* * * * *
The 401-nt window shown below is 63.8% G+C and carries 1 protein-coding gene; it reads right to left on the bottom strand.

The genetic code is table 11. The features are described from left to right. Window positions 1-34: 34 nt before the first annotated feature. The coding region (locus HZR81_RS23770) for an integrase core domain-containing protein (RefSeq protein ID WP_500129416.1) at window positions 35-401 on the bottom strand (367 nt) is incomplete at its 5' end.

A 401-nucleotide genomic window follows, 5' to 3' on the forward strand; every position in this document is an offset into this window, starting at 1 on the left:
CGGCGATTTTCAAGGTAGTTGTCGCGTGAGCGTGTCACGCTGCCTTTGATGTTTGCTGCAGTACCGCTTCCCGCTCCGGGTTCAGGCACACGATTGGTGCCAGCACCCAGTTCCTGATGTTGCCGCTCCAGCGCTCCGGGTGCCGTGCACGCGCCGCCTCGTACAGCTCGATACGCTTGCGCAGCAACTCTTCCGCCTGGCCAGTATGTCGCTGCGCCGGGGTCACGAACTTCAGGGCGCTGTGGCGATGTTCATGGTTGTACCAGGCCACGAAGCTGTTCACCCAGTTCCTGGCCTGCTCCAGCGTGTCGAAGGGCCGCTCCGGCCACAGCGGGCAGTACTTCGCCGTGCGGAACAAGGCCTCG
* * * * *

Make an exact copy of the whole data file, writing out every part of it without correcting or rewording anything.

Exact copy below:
The 401-nt window shown below is 63.8% G+C and carries 1 protein-coding gene; it reads right to left on the bottom strand.

The genetic code is table 11. The features are described from left to right. Window positions 1-34: 34 nt before the first annotated feature. The coding region (locus HZR81_RS23770) for an integrase core domain-containing protein (RefSeq protein ID WP_500129416.1) at window positions 35-401 on the bottom strand (367 nt) is incomplete at its 5' end.

A 401-nucleotide genomic window follows, 5' to 3' on the forward strand; every position in this document is an offset into this window, starting at 1 on the left:
CGGCGATTTTCAAGGTAGTTGTCGCGTGAGCGTGTCACGCTGCCTTTGATGTTTGCTGCAGTACCGCTTCCCGCTCCGGGTTCAGGCACACGATTGGTGCCAGCACCCAGTTCCTGATGTTGCCGCTCCAGCGCTCCGGGTGCCGTGCACGCGCCGCCTCGTACAGCTCGATACGCTTGCGCAGCAACTCTTCCGCCTGGCCAGTATGTCGCTGCGCCGGGGTCACGAACTTCAGGGCGCTGTGGCGATGTTCATGGTTGTACCAGGCCACGAAGCTGTTCACCCAGTTCCTGGCCTGCTCCAGCGTGTCGAAGGGCCGCTCCGGCCACAGCGGGCAGTACTTCGCCGTGCGGAACAAGGCCTCG